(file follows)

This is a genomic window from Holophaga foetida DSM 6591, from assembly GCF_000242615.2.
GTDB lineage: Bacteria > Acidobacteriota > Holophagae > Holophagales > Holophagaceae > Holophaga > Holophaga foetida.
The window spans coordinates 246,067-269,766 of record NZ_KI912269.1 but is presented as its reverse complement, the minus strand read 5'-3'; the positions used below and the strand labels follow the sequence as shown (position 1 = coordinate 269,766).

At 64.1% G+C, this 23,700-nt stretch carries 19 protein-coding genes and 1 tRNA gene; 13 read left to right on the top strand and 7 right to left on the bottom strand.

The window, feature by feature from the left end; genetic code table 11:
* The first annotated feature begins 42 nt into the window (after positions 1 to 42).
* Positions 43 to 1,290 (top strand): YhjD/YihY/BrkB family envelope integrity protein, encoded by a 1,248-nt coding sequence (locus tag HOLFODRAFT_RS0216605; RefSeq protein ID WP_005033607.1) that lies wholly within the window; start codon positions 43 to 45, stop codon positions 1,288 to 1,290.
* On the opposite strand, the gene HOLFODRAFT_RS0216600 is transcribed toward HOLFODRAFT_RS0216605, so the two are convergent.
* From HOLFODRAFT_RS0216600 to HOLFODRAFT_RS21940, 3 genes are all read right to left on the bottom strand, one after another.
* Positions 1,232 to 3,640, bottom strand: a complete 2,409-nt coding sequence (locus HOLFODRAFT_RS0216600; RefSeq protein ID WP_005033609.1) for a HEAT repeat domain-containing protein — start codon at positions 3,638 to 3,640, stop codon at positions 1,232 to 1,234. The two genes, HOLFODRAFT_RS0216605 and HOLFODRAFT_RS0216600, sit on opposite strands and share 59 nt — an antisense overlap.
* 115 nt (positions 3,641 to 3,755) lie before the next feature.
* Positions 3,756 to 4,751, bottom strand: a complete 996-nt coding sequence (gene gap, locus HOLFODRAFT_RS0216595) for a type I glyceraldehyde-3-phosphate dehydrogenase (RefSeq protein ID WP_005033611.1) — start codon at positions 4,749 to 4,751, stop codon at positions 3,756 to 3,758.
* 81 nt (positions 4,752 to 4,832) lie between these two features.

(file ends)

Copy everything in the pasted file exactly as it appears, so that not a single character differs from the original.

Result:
This is a genomic window from Holophaga foetida DSM 6591, from assembly GCF_000242615.2.
GTDB lineage: Bacteria > Acidobacteriota > Holophagae > Holophagales > Holophagaceae > Holophaga > Holophaga foetida.
The window spans coordinates 246,067-269,766 of record NZ_KI912269.1 but is presented as its reverse complement, the minus strand read 5'-3'; the positions used below and the strand labels follow the sequence as shown (position 1 = coordinate 269,766).

At 64.1% G+C, this 23,700-nt stretch carries 19 protein-coding genes and 1 tRNA gene; 13 read left to right on the top strand and 7 right to left on the bottom strand.

The window, feature by feature from the left end; genetic code table 11:
* The first annotated feature begins 42 nt into the window (after positions 1 to 42).
* Positions 43 to 1,290 (top strand): YhjD/YihY/BrkB family envelope integrity protein, encoded by a 1,248-nt coding sequence (locus tag HOLFODRAFT_RS0216605; RefSeq protein ID WP_005033607.1) that lies wholly within the window; start codon positions 43 to 45, stop codon positions 1,288 to 1,290.
* On the opposite strand, the gene HOLFODRAFT_RS0216600 is transcribed toward HOLFODRAFT_RS0216605, so the two are convergent.
* From HOLFODRAFT_RS0216600 to HOLFODRAFT_RS21940, 3 genes are all read right to left on the bottom strand, one after another.
* Positions 1,232 to 3,640, bottom strand: a complete 2,409-nt coding sequence (locus HOLFODRAFT_RS0216600; RefSeq protein ID WP_005033609.1) for a HEAT repeat domain-containing protein — start codon at positions 3,638 to 3,640, stop codon at positions 1,232 to 1,234. The two genes, HOLFODRAFT_RS0216605 and HOLFODRAFT_RS0216600, sit on opposite strands and share 59 nt — an antisense overlap.
* 115 nt (positions 3,641 to 3,755) lie before the next feature.
* Positions 3,756 to 4,751, bottom strand: a complete 996-nt coding sequence (gene gap, locus HOLFODRAFT_RS0216595) for a type I glyceraldehyde-3-phosphate dehydrogenase (RefSeq protein ID WP_005033611.1) — start codon at positions 4,749 to 4,751, stop codon at positions 3,756 to 3,758.
* 81 nt (positions 4,752 to 4,832) lie between these two features.